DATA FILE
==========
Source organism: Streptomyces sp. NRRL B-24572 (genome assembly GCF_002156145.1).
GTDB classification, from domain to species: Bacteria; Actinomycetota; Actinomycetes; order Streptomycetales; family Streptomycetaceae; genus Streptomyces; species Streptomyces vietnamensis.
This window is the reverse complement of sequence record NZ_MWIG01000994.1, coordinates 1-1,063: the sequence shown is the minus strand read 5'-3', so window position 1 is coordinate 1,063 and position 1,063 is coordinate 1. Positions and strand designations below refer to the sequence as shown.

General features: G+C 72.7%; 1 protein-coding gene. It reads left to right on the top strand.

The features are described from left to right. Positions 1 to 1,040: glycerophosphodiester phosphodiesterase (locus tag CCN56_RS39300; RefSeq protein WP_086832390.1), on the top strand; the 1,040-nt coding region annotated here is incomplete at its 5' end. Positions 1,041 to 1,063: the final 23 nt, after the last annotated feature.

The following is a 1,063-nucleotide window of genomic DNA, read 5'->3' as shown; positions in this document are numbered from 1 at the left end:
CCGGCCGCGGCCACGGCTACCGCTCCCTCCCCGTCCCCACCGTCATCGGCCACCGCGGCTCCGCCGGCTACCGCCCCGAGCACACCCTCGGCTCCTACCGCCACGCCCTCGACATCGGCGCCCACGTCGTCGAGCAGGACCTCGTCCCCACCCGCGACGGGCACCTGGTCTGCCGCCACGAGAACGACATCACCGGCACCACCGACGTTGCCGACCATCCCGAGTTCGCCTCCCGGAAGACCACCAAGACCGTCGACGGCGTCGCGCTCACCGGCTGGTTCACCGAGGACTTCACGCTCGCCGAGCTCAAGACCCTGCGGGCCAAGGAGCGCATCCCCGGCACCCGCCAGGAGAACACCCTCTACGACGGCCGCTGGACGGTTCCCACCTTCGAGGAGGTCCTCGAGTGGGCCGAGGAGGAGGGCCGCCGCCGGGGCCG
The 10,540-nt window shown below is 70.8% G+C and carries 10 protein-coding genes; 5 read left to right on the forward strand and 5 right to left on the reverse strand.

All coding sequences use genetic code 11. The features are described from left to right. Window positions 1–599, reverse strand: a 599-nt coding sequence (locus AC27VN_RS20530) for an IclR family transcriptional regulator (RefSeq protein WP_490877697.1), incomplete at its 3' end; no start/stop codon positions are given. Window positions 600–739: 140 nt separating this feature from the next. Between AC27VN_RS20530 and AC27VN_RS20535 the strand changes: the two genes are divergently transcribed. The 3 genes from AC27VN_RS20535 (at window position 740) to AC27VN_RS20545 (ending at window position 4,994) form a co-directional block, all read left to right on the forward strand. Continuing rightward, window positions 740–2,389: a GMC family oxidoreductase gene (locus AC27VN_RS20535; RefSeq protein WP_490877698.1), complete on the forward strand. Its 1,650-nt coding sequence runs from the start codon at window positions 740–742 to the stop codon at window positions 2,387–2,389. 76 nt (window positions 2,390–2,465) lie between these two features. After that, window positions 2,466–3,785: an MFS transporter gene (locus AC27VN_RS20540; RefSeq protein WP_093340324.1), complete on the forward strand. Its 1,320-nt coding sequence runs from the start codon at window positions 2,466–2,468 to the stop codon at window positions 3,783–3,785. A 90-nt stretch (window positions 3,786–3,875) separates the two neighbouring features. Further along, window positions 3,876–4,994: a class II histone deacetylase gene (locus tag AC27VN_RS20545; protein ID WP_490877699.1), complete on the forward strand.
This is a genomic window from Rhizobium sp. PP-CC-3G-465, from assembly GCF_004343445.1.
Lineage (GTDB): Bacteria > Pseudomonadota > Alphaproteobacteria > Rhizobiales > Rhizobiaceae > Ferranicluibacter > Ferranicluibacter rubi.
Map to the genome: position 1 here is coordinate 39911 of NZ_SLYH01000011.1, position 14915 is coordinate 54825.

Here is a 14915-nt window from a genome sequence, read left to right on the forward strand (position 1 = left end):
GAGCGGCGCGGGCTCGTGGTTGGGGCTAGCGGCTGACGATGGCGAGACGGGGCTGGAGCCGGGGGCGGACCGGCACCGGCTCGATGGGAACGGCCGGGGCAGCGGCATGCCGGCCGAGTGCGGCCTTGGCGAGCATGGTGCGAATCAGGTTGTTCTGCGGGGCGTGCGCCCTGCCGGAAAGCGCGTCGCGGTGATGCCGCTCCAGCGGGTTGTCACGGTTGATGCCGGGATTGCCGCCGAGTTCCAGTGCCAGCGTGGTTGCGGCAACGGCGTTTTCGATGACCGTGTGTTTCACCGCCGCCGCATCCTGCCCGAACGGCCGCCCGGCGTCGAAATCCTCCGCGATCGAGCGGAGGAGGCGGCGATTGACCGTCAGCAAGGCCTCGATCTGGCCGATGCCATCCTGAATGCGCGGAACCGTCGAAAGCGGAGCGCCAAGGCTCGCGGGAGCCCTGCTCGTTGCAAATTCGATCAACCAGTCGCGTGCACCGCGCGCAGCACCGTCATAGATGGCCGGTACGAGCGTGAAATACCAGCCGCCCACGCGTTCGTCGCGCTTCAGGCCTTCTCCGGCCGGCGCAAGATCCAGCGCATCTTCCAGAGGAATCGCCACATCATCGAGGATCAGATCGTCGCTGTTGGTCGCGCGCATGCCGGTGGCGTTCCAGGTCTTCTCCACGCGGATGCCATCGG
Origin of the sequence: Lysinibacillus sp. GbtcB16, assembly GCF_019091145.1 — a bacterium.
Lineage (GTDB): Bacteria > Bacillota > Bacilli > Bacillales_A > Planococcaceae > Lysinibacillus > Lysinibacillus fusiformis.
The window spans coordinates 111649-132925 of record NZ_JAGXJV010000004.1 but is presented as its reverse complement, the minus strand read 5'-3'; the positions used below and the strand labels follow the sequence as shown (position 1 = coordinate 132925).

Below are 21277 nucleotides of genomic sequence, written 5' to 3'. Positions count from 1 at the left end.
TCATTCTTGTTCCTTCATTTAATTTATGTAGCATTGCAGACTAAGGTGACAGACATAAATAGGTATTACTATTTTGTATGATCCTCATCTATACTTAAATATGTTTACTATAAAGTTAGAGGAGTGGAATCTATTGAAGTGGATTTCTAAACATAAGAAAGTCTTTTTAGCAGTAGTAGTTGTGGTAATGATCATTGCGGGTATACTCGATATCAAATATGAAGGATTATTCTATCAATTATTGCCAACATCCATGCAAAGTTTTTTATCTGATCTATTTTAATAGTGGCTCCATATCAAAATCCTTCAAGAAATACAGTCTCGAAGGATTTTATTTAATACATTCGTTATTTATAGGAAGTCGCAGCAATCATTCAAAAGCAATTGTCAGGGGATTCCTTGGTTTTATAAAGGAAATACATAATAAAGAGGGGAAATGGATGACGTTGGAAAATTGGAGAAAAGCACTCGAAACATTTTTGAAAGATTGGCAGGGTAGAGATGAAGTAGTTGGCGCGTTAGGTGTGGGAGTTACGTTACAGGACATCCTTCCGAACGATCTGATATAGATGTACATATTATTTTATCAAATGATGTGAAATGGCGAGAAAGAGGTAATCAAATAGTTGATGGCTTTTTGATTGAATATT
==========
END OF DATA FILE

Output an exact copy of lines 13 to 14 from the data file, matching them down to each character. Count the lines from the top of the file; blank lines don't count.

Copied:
Here is a 14915-nt window from a genome sequence, read left to right on the forward strand (position 1 = left end):
GAGCGGCGCGGGCTCGTGGTTGGGGCTAGCGGCTGACGATGGCGAGACGGGGCTGGAGCCGGGGGCGGACCGGCACCGGCTCGATGGGAACGGCCGGGGCAGCGGCATGCCGGCCGAGTGCGGCCTTGGCGAGCATGGTGCGAATCAGGTTGTTCTGCGGGGCGTGCGCCCTGCCGGAAAGCGCGTCGCGGTGATGCCGCTCCAGCGGGTTGTCACGGTTGATGCCGGGATTGCCGCCGAGTTCCAGTGCCAGCGTGGTTGCGGCAACGGCGTTTTCGATGACCGTGTGTTTCACCGCCGCCGCATCCTGCCCGAACGGCCGCCCGGCGTCGAAATCCTCCGCGATCGAGCGGAGGAGGCGGCGATTGACCGTCAGCAAGGCCTCGATCTGGCCGATGCCATCCTGAATGCGCGGAACCGTCGAAAGCGGAGCGCCAAGGCTCGCGGGAGCCCTGCTCGTTGCAAATTCGATCAACCAGTCGCGTGCACCGCGCGCAGCACCGTCATAGATGGCCGGTACGAGCGTGAAATACCAGCCGCCCACGCGTTCGTCGCGCTTCAGGCCTTCTCCGGCCGGCGCAAGATCCAGCGCATCTTCCAGAGGAATCGCCACATCATCGAGGATCAGATCGTCGCTGTTGGTCGCGCGCATGCCGGTGGCGTTCCAGGTCTTCTCCACGCGGATGCCATCGG